The Testing Imperative*

Rapid diagnostics of people infected with SARS–CoV-2, the virus causing COVID-19, is central to control the global pandemic that erupted in late 2019. Several countries have used massive-scale testing as a cornerstone of their successful containment strategies. In contrast, the United States, hampered by limited testing capacity, has prioritized testing for specific groups of persons and has struggled to break transmission chains and effectively contain the virus in several instances.

SARS-CoV-2 Diagnostics

Multiplexed Detection of SARS-CoV-2 Structural Proteins

Current Testing Methods and Gaps

Real-time reverse transcriptase-polymerase chain reaction (RT-PCR) tests performed in a laboratory on respiratory specimens are the reference standard for COVID-19 diagnostics, showing high sensitivity and specificity. However, the method is complex to use, slow to deliver results, susceptible to sample collection errors, and not suitable for use in a low-resource environment. Other attempts have emerged at offering point-of-care technologies and serologic immunoassays, but these lack the sensitivity and specificity required to provide a definitive solution.

Although tools exist for the diagnosis of symptomatic patients in well-equipped laboratories, notable gaps remain in screening asymptomatic people in the incubation phase. The same goes for the accurate determination of live viral shedding during convalescence to inform decisions to end isolation. Many affluent countries have encountered challenges in test delivery and specimen collection that have inhibited rapid increases in their testing capacity. These challenges could be even more significant in low resource settings.

*Matthew P. Cheng et al., Diagnostic Testing for Severe Acute Respiratory Syndrome–Related Coronavirus-2, A Narrative Review, Annals of Internal Medicine, April 13, 2020.

Q-SENS Brings Multiplexed, Sensitive Antigen Testing to the Point-of-Care

Our technology combines the performance of central-lab analyzers with a highly multiplexed panel at the Point of Care, thus making antigen testing an excellent solution for monitoring outbreaks such as COVID-19.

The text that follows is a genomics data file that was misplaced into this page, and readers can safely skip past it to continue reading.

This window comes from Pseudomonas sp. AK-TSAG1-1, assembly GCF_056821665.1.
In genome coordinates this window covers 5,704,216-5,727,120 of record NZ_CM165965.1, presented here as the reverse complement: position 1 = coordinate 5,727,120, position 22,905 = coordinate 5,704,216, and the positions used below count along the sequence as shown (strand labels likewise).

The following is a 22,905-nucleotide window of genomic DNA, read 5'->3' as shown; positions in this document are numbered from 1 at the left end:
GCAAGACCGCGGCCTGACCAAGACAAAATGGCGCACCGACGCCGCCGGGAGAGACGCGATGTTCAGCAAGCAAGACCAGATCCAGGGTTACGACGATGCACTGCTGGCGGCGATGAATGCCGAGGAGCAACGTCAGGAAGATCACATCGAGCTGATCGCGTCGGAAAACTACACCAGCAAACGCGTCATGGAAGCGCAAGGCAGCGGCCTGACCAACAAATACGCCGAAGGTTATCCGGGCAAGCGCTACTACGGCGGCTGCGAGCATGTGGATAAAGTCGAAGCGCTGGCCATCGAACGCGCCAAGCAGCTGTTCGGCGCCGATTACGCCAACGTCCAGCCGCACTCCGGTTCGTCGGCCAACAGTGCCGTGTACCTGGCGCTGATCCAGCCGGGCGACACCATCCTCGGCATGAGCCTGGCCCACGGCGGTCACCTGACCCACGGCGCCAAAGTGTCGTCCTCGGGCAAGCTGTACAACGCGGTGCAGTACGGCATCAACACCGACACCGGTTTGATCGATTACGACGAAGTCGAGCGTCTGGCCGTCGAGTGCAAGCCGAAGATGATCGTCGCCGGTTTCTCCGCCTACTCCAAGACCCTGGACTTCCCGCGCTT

Evidence shows the ability to detect Coronavirus antigen (e.g. Nucleocapsid protein) of SARS-CoV-2 in multiple body fluids within a couple of days of onset of symptoms. While it may not be suitable for initial diagnosis, it can be useful during symptomatic illness and convalescence.


Multiplexing can significantly improve specificity by including all four SARS-CoV-2 structural proteins (S, N, M & E) as well as antigen tests for other strains of Coronavirus, thus eliminating false positives.  In addition, multiple positive and negative controls can eliminate erroneous results.

Quantitative vs. Qualitative Results

Quantification of the viral proteins, when running multiple/daily tests, can provide clinicians with crucially useful information on the progression of the disease, which will be of value even after a vaccine is found and therapeutics developed. It can also assist in deciding to end patients' isolation once the viral proteins drop below the level of detection and remain there for a predefined period.

At the Point of Use / Home
Having a connected system at the Point-of-Need (transportation hubs, schools, workplaces, or peoples' homes), combined with ease of use that allows for self-administration of the test, will give physicians the option of keeping some patients quarantined in their homes. These capabilities will allow for minimizing the risk for healthcare workers and other hospitalized patients.